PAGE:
Sunny Brae residents Natalia Collier and Adam Brown know this trail. Up Buttermilk Lane, past the middle school and left onto Margaret, where a large army-green water tank marks the trailhead and a concrete staircase on the right rises into the Sunny Brae portion of the Arcata Community Forest. Collier, Brown and their dog Casey hike here at least once a week. This new trail is a welcome dose of solitude and near-wilderness in their backyard, but, says Brown, "It's so new, there aren't any names or signs up yet, and most people really don't use this part." Well, technically, the Sunny Brae section of the Arcata Community Forest isn't open.
Not just yet.
But it will be, and soon more folks will hike and love it because this trailhead also marks the start of the Arcata Ridge Trail, which is getting closer and closer to completion. That means if you want to hike from Sunny Brae over to West End Road — that spot under the 101 overpass with those concrete curb-like structures will be the other trailhead — you'll be able to bike, hike or horseback ride the 3.8-mile trek by summer 2014. By spring, the northern portion of the Arcata Ridge Trail, which begins on West End Road, should be ready for exploration, and sometime in February 2014, the south fork of the Janes Creek Loop trail will be open.
The Arcata Ridge Trail started out as an idea about 15 years ago, according to Kirk Cohune, a principal at Greenway Partners and a community trail volunteer. The goal was to connect South Arcata (Sunny Brae) with north Arcata (West End Road) via trails and create a system where responsible timber harvest and volunteer support would sustain the trail's management. Mark Andre, Arcata's environmental services director, acquired land and conservation easements throughout these timber lands. In 2000, Sierra Pacific, the company that owned the forest adjacent to Sunny Brae, wanted to log the hillside. Enter Sunny Brae local and now Third District Supervisor Mark Lovelace. He and concerned neighbors formed the Sunny Brae Neighborhood Alliance to stop large-scale logging near their homes. When Sierra Pacific finally offered to sell the land, the Alliance and the community raised $100,000 to help Arcata buy the property and turn it into a community forest. The cash allowed Mark Andre to secure matching grants from the U.S. Forest Service, CALTRANS, the California Department of Forestry and other agencies, and in 2006, Arcata bought most of the Sunny Brae part of the forest.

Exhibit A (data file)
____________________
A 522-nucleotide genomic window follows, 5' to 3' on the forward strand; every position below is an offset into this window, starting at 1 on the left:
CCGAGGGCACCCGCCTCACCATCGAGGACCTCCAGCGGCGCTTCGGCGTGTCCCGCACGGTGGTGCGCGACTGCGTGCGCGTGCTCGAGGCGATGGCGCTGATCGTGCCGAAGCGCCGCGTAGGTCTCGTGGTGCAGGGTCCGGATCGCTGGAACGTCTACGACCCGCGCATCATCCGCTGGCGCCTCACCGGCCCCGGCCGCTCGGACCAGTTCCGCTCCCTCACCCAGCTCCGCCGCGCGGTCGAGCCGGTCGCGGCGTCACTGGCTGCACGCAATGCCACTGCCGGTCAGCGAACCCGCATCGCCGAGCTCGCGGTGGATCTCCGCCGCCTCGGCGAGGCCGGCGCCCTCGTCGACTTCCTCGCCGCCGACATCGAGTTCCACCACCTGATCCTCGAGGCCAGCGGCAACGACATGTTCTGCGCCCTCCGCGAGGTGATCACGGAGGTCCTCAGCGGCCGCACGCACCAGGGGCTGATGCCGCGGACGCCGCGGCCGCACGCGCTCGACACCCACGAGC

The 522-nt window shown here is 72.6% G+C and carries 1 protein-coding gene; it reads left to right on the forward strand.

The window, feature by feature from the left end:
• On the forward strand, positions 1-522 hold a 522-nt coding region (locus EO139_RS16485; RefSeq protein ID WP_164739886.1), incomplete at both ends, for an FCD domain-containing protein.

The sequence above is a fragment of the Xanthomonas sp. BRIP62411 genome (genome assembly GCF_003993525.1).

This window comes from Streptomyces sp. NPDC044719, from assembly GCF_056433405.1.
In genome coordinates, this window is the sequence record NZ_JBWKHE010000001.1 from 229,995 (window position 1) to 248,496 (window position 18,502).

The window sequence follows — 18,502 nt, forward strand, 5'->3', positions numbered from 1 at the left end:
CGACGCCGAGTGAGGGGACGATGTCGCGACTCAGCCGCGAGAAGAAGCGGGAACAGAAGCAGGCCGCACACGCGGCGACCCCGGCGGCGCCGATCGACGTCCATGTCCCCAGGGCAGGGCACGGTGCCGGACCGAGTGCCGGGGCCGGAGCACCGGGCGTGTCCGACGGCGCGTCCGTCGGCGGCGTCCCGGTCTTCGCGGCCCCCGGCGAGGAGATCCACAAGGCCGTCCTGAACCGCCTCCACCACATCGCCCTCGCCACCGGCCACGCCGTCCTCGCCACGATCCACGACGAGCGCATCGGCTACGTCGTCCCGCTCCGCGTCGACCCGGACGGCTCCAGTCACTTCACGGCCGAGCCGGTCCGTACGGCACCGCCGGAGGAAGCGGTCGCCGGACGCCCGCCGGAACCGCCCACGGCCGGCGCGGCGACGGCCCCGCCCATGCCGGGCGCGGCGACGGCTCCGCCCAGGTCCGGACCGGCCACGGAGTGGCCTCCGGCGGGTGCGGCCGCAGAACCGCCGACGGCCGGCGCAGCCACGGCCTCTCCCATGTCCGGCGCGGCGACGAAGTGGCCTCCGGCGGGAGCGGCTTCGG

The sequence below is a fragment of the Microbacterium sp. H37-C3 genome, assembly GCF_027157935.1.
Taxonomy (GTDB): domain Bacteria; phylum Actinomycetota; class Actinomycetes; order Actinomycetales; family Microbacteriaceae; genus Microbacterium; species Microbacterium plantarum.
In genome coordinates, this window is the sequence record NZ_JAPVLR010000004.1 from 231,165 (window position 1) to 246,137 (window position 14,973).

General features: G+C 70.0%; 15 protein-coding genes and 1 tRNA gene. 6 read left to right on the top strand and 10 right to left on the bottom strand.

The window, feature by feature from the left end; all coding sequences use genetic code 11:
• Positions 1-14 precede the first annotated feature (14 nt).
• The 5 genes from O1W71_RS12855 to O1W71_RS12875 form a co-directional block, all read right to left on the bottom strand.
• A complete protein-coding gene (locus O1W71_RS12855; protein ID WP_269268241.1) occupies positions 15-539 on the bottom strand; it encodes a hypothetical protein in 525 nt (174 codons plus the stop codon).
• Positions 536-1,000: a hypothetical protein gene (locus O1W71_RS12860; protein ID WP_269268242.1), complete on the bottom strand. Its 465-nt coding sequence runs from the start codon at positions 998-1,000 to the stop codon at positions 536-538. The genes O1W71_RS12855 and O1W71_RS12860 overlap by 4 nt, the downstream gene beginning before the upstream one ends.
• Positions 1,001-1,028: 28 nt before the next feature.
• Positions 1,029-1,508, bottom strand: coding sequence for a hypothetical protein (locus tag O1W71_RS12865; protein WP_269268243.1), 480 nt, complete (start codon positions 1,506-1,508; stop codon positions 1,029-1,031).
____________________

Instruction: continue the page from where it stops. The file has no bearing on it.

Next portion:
There's a nice sign near the trailhead thanking many state and community organizations for the forest's conservation. Again, not open yet. And just because other folks are hiking doesn't mean you won't get a ticket. Of course, hypothetically, if a reporter did accidentally hike its wide paths in all their splendor before she knew it was closed, it might have been magical. Think redwoods, Doug firs, Bigleaf maples. She might have seen faded, broad leaves twisting and falling all along the hillside, sunlight dappling them as they dance their way down to the forest floor. Add sunshine, crisp sky and a gentle, late autumn breeze, and it would have hypothetically been the stuff of fairies, wizards, sprites and unicorns. It's the perfect place for the Arcata Ridge Trail to begin. (Of course, said reporter also might have gotten lost for a couple of hours with no signs to guide her, and she may have been very grateful to have brought a friend, a phone and plenty of water.)
Can't wait to get in there? Dennis Houghton heads up the trail maintenance crew for the City of Arcata, and he often needs volunteers. Maybe you could help. Craft some sweet signage for these amazing community trails with Houghton, his crew and a legion of community volunteers. Contact Dennis at 707-822-8184.